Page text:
Mahatma Gandhi Institute of Medical Sciences
Time : 10:15-11:00
S Chhabra is a Director Professor of Obstetrics and Gynecology in the College of Mahatma Gandhi Institute of Medical Sciences, India and CEO of Akanksha Shishu Kalyan Kendra and OSD in Dr. Sushila Nayar Hospital, Sewagram.
Hypertensive disorders during pregnancy (HDsP) disease of dilemmas with dangers to mother/baby are difficult to predict with limitations to prevention. Some studies have revealed blood/urinary calcium inverse relationship to HDsP, so researchers believe calcium has a role, others refute. Problem seems to be at cellular level, needs to be investigated. Extra calcium as program needs more research. Concept of early onset (EO HDsP), late onset (LO HDsP), two entities with different etiologies, pathologies, effects on baby, mother, long term sequel is modern. LOHDsP are believed to be related to maternal constitution, EO HDsP probably have placental origin with interplay between maternal constitution, placental factors, inappropriate adaptive changes in pregnancy, predominantly involving cardiovascular, inflammatory system. EO is believed to be associated with increased arterial stiffness that extends beyond pregnancy with adverse vascular outcomes. Studies are being done about genetic variations, immune system association between HCG, a variety of thrombophilic disorders and EOHDP. In one of studies, HDsP contributed to 11.6% obstetric admissions. 17.8% births, 212 (5.6% of 3780 HDsP) were severely ill, case fatality was 0.5% of HDsP, 9% of severely ill (19 of 212), 43% (9 of 21) of severely ill with HELLP. Another study of 1046 cases HDsP represented 11.73% of 8920 births. Mean gestation at birth in HDsP of 20 to <28 weeks (A) was 30±1 weeks, between >28 to <34 weeks, (B) 32±6, between >34 to <37 weeks (C) 35±4 weeks, 37 weeks (D) 38±4 weeks. Mean birth weight in very early gestation cases was 1741.54 gms, in >28 to <34 weeks 1936.31 gms, >34 to 37 weeks 2633.38 gms and >37 weeks 2677.30 gms. Perinatal deaths in very early HDsP were 45%, >28 to <34 weeks 25.13%, >34 to <37 weeks 14.32%, >37 weeks 14.00%. Most of EO HDsP was primigravida of younger age with severe rapidly progressive disease with significantly higher multiorgan disorders, liver dysfunction, HELLP, renal failure. Placental abruption occurred in 25% in A, 14.66% B, 3.79% C, 2.67% D. Conservative management improved fetal outcome, but maternal mortality morbidity is concerned. LO HDsP also could become dangerous. Around 34 weeks survival was similar to term. Role of aspirin, calcium has been documented for prevention but continues to be surrounded by controversies. Studies are also being done about vitamin C and E for prevention of HDsP, some shown benefits, others not. Low-molecular-weight heparin has also been studied with no effect on outcome of EO HDsP.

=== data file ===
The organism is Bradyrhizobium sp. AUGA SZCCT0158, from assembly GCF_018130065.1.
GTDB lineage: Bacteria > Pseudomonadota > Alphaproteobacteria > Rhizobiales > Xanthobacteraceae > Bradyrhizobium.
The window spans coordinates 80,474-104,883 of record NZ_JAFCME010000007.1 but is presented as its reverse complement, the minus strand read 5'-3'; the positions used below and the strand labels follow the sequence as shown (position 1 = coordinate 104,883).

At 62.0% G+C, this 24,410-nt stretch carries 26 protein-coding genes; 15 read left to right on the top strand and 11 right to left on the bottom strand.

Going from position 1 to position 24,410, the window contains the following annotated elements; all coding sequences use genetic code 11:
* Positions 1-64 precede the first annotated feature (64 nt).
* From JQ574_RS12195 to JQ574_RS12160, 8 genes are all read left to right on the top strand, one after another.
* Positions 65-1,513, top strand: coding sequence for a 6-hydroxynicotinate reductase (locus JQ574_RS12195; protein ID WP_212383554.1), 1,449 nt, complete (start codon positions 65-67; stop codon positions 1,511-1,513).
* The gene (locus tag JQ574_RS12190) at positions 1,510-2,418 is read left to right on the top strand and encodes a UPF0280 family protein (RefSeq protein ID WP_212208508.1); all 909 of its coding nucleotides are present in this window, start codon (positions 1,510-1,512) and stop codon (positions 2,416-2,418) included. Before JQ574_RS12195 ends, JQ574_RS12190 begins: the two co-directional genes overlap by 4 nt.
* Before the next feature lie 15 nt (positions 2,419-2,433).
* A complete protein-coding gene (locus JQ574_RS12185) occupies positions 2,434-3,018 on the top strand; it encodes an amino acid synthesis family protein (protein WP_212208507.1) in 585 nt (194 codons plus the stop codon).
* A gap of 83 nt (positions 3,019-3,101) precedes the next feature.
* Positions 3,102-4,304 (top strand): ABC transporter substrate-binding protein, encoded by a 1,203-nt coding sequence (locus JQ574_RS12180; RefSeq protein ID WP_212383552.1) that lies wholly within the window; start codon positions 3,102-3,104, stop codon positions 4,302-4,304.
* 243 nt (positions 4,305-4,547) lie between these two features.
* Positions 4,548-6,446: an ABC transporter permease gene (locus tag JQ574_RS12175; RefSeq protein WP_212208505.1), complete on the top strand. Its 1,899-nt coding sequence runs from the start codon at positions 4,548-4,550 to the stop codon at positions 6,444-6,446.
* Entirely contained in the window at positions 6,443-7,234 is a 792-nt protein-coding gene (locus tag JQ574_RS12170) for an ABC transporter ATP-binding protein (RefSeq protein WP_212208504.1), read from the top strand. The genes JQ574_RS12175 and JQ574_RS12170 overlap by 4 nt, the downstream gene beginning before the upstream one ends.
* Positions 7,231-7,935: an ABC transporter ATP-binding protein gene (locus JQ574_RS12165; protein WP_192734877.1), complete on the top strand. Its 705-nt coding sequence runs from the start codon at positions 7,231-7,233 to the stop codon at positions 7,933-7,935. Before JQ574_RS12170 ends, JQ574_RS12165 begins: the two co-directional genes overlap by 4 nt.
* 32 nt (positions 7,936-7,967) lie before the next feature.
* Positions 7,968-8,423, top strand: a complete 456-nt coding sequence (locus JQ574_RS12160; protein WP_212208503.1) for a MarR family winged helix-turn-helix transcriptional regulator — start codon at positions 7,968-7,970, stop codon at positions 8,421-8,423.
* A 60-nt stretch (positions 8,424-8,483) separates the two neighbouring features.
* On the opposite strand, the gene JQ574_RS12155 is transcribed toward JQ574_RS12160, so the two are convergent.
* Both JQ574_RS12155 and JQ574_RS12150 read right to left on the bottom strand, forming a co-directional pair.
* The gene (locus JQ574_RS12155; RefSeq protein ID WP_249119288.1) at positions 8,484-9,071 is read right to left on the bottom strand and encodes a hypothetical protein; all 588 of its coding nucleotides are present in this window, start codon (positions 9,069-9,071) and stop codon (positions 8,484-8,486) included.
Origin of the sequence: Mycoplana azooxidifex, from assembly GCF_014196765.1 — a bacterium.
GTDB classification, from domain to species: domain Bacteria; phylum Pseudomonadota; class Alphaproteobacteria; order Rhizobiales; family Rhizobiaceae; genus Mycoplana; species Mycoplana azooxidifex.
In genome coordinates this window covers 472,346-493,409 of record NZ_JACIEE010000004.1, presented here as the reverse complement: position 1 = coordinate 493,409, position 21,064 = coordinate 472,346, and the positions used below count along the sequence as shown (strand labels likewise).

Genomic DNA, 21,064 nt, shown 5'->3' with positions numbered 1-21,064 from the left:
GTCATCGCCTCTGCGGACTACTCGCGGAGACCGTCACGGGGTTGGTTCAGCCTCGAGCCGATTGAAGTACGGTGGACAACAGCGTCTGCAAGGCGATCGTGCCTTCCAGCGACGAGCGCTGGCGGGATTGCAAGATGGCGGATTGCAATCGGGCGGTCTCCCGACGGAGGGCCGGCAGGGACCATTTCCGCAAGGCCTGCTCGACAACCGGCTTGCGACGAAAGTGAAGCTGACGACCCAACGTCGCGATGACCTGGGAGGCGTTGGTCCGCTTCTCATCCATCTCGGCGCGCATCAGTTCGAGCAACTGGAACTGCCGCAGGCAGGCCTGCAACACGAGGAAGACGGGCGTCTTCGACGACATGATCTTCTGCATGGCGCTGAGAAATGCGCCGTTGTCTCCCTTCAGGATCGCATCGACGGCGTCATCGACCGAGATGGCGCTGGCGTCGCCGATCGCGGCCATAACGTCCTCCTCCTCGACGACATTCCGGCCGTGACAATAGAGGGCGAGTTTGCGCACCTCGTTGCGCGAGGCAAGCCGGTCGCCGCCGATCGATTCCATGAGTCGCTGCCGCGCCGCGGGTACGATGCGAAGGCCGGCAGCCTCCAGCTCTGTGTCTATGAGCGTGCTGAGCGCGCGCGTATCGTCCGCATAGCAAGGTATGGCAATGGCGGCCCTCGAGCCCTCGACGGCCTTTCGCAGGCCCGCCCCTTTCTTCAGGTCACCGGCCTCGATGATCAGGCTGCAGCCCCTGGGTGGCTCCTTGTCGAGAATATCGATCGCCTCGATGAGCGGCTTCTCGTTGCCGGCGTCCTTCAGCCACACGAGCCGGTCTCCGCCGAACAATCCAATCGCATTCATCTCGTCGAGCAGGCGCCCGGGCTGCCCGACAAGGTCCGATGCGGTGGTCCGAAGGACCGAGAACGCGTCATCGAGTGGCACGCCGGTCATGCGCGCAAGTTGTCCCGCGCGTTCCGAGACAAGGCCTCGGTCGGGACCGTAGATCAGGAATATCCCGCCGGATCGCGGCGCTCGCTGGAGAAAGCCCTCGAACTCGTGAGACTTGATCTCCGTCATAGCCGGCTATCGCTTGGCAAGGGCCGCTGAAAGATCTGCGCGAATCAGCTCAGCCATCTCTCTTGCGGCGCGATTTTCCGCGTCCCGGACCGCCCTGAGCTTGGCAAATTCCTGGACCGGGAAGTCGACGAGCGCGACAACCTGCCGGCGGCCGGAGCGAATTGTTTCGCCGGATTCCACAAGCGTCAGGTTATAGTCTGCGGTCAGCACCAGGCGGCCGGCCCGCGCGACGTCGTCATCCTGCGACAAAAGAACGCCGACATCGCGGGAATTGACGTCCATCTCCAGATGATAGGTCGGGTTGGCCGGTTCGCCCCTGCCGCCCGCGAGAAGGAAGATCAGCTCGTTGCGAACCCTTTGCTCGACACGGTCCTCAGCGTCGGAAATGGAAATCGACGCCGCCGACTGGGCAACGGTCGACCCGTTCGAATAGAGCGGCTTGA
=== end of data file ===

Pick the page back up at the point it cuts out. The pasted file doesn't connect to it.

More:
Jose R Reyes Memorial Medical Center, Philippines
Time : 11:20-12:05
Background & Aim: Diabetes Mellitus (DM) is a major cause of premature mortality globally. One of its acute complications is Diabetic Ketoacidosis (DKA). DKA is a medical emergency wherein abrupt and correct management could prevent patient mortality. Prediction of mortality from DKA could be done using patient’s demographics, clinical profile and laboratory parameters. However, locally, there is no prediction model developed yet to predict mortality. This study aims to create an assessment tool that could accurately predict the risk of mortality among DKA patients within the first 24 hours of admission and correlate patient’s demographics, clinical profile and laboratory parameters with improvement of survival rate.
Methods: This is a retrospective, cohort study which included 129 admitted adult DKA patients. Statistical analysis used was logistic binary regression. Receiving operating characteristic (ROC) curve was done to validate prediction models.
Results: 6 variables identified to predict mortality are patient’s age ≥60 years, severe DKA, non- insulin dependent status, GCS<15, non-normal platelet count and non-normal estimated creatinine clearance. Prediction models developed included and omitted age profile. Cut-off scores of prediction models were validated with the ROC curve. Cut-off score with age was 5 with sensitivity of 73.91% and specificity of 74.70% and the area under the curve is 0.751 which is significant (p=0.0001). On the other hand, cut-off score of the prediction model without age is 4 with sensitivity of 65.22% and specificity of 67.47% and the area under the curve is 0.719 which is significant (p=0.0001).
Conclusion: This study was able to prove that mortality in DKA can be predicted within the first 24 hours of admission using patient’s demographics and significant clinical profile in the prediction models developed.